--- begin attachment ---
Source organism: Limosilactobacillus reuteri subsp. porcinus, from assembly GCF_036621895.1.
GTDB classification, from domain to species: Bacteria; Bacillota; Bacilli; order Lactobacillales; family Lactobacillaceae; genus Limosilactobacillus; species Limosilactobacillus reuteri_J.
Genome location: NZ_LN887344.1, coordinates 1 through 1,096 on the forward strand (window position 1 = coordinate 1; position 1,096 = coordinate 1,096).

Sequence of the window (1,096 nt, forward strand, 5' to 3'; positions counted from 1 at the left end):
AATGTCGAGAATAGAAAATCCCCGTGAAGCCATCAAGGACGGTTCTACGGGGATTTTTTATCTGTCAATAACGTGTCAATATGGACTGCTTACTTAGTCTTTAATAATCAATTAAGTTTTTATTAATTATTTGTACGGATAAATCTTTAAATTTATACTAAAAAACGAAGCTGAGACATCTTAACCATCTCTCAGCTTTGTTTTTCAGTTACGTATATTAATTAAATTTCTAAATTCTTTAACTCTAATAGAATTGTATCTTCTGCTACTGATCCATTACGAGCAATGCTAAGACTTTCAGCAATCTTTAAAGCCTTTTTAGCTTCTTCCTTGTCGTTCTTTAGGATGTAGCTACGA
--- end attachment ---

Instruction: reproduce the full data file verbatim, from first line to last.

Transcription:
Source organism: Limosilactobacillus reuteri subsp. porcinus, from assembly GCF_036621895.1.
GTDB classification, from domain to species: Bacteria; Bacillota; Bacilli; order Lactobacillales; family Lactobacillaceae; genus Limosilactobacillus; species Limosilactobacillus reuteri_J.
Genome location: NZ_LN887344.1, coordinates 1 through 1,096 on the forward strand (window position 1 = coordinate 1; position 1,096 = coordinate 1,096).

Sequence of the window (1,096 nt, forward strand, 5' to 3'; positions counted from 1 at the left end):
AATGTCGAGAATAGAAAATCCCCGTGAAGCCATCAAGGACGGTTCTACGGGGATTTTTTATCTGTCAATAACGTGTCAATATGGACTGCTTACTTAGTCTTTAATAATCAATTAAGTTTTTATTAATTATTTGTACGGATAAATCTTTAAATTTATACTAAAAAACGAAGCTGAGACATCTTAACCATCTCTCAGCTTTGTTTTTCAGTTACGTATATTAATTAAATTTCTAAATTCTTTAACTCTAATAGAATTGTATCTTCTGCTACTGATCCATTACGAGCAATGCTAAGACTTTCAGCAATCTTTAAAGCCTTTTTAGCTTCTTCCTTGTCGTTCTTTAGGATGTAGCTACGA